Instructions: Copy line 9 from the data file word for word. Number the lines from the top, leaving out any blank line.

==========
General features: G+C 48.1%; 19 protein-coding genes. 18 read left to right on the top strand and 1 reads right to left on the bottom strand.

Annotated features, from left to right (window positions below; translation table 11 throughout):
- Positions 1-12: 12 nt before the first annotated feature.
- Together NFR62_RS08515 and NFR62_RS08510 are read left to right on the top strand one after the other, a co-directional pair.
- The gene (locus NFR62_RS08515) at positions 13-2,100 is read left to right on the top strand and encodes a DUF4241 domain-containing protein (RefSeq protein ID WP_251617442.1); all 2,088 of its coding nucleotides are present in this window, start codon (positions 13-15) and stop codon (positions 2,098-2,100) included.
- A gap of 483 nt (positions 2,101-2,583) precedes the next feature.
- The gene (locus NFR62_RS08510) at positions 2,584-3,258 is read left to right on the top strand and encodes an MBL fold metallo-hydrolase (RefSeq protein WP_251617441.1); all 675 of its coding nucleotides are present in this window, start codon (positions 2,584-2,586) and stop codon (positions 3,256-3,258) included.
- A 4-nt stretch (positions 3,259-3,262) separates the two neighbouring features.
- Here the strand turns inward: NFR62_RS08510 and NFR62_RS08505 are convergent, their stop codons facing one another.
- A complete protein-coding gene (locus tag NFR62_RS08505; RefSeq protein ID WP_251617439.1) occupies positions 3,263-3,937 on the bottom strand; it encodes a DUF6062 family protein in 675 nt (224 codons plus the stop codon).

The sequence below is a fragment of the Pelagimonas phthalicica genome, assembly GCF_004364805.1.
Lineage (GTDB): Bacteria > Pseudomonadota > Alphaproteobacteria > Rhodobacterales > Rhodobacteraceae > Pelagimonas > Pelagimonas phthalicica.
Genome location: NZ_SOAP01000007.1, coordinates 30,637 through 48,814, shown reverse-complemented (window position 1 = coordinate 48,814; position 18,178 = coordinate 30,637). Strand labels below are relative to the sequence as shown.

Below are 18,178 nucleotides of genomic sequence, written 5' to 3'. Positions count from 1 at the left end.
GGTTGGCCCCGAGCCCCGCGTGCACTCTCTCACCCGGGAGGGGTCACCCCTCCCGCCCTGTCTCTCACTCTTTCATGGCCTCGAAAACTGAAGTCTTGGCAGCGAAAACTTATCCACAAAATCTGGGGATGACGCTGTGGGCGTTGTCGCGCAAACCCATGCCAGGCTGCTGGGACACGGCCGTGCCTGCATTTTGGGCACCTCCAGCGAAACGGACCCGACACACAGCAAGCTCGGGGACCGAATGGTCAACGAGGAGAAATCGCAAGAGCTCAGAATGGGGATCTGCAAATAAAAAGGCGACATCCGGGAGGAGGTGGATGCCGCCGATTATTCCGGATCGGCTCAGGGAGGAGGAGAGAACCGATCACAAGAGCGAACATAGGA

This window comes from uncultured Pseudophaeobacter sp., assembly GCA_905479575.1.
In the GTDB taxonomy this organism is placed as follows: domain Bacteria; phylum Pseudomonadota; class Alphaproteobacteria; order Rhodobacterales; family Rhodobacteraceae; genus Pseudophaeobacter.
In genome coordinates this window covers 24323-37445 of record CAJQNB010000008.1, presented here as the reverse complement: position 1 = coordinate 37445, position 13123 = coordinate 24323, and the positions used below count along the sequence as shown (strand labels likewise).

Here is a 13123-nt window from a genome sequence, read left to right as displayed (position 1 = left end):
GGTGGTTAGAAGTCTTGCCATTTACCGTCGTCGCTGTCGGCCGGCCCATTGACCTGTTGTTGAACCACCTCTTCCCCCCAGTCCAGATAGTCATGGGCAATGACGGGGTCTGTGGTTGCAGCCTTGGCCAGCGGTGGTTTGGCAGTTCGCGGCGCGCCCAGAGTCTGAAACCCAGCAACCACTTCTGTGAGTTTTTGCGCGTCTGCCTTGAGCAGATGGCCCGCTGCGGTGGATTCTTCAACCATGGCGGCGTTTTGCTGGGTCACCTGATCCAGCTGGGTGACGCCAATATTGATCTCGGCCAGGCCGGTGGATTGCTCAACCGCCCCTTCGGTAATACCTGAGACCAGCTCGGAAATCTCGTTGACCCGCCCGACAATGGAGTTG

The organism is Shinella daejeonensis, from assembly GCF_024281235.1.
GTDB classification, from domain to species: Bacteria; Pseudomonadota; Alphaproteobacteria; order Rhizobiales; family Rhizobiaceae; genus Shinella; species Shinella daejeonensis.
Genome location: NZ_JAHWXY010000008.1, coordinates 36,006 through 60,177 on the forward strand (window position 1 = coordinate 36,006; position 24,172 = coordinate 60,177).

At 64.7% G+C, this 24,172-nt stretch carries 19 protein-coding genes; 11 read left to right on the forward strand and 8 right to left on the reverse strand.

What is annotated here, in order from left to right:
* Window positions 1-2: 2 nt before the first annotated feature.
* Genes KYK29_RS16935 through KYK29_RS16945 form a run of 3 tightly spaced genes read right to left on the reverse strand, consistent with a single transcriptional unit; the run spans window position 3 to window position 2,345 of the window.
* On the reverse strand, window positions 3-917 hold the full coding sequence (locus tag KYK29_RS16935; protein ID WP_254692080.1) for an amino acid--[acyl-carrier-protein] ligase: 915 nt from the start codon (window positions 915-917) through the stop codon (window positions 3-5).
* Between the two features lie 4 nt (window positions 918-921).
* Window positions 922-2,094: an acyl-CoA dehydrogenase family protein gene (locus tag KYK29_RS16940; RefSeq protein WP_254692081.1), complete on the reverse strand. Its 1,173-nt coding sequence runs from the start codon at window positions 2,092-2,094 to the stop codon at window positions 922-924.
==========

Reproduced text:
- Here the strand turns inward: NFR62_RS08510 and NFR62_RS08505 are convergent, their stop codons facing one another.